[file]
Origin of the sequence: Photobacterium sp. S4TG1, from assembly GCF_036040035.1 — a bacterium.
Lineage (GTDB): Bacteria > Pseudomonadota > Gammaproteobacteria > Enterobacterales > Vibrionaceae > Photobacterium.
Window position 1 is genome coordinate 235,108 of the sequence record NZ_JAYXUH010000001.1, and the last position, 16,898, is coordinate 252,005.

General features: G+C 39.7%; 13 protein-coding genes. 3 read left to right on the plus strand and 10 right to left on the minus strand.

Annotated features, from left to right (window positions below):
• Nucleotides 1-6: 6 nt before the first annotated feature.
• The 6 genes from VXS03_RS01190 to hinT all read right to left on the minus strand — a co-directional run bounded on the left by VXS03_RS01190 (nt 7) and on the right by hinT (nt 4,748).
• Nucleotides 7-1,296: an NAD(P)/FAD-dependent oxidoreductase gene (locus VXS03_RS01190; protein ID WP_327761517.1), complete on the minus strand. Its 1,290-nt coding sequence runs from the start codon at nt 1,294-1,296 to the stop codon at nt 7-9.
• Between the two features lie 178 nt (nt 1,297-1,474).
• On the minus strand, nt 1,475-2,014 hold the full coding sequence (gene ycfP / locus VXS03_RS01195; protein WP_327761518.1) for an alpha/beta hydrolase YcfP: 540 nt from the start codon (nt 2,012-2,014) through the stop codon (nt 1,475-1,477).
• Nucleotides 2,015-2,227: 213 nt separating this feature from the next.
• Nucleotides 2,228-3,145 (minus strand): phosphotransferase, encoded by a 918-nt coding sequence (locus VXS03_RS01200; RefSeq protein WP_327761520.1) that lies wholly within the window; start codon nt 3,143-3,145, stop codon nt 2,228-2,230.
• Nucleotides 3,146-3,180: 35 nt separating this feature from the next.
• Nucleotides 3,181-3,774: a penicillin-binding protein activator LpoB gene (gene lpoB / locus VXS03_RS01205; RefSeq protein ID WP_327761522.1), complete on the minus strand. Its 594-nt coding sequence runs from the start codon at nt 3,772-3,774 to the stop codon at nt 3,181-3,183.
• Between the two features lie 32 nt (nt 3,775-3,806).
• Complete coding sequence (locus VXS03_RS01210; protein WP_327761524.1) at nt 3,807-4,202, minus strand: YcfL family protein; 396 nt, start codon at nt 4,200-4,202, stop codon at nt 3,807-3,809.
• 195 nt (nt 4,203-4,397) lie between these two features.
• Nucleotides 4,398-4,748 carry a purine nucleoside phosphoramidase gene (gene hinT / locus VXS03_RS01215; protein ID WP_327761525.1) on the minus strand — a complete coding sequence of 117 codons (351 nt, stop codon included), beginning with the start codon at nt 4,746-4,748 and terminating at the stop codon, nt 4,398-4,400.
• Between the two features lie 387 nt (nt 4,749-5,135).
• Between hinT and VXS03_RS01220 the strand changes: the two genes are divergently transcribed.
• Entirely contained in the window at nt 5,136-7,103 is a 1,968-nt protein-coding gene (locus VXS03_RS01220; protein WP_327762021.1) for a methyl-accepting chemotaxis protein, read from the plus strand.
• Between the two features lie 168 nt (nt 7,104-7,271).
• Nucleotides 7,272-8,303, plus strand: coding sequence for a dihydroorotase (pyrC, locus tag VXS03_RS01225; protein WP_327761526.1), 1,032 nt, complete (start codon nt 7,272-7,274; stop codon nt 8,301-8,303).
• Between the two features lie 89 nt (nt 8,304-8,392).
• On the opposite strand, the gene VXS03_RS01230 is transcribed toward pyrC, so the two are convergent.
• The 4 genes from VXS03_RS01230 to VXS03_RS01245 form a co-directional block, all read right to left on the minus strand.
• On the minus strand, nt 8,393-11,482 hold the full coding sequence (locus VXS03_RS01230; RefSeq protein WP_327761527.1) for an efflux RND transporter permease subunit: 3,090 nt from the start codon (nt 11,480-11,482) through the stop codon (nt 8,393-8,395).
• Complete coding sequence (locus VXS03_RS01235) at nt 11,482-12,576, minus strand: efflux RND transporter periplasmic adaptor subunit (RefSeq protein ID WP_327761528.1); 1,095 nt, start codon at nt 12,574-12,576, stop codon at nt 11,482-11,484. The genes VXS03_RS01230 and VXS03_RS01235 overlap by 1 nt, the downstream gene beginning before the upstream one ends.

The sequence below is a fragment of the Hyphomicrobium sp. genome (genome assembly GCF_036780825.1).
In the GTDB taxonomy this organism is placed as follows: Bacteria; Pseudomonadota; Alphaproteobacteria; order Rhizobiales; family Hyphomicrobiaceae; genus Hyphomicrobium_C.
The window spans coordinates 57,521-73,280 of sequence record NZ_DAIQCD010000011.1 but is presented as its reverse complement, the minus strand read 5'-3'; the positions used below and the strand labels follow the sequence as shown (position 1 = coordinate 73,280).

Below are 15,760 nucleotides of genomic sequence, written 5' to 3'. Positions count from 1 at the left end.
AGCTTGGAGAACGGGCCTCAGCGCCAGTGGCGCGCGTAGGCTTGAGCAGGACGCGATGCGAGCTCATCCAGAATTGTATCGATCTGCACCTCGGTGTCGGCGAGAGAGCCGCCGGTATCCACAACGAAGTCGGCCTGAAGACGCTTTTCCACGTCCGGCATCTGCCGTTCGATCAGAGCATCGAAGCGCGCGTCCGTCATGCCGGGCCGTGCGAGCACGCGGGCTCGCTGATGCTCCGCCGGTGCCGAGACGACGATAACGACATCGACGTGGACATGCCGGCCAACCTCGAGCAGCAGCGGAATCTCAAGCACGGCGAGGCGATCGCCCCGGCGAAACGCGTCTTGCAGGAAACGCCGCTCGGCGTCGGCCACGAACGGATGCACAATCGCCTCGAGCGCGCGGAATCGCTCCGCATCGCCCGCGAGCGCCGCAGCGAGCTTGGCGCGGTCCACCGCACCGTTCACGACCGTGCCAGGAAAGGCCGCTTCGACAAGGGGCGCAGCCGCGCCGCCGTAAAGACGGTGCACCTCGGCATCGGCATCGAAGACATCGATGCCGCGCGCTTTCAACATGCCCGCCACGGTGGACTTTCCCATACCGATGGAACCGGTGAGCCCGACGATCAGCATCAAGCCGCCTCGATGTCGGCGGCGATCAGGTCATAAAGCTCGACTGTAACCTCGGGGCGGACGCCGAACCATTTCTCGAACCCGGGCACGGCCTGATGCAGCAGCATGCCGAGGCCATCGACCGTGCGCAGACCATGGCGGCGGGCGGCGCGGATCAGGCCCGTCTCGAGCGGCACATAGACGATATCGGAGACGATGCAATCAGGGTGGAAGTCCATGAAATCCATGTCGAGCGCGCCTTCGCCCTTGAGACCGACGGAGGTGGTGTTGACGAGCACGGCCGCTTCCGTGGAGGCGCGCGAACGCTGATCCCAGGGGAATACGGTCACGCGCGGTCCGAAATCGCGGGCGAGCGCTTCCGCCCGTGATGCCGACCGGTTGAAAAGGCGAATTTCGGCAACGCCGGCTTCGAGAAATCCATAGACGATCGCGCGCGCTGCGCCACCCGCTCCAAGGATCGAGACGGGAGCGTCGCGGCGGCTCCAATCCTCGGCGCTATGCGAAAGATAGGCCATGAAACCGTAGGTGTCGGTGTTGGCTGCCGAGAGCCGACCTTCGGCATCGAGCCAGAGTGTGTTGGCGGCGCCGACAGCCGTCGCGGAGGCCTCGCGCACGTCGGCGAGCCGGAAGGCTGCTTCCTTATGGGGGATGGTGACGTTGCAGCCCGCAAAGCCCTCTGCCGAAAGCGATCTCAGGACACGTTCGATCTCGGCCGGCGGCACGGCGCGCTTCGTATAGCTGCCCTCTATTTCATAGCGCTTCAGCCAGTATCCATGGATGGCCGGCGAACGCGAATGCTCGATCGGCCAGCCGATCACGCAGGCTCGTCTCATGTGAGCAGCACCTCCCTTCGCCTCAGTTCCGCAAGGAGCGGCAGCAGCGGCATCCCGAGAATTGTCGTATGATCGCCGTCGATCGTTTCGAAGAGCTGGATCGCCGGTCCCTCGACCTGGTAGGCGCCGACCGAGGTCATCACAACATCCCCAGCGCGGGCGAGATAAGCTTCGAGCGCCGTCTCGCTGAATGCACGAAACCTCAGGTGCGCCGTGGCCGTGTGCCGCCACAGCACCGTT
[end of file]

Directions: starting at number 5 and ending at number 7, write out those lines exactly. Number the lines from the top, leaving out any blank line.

Annotated features, from left to right (window positions below):
• Nucleotides 1-6: 6 nt before the first annotated feature.
• The 6 genes from VXS03_RS01190 to hinT all read right to left on the minus strand — a co-directional run bounded on the left by VXS03_RS01190 (nt 7) and on the right by hinT (nt 4,748).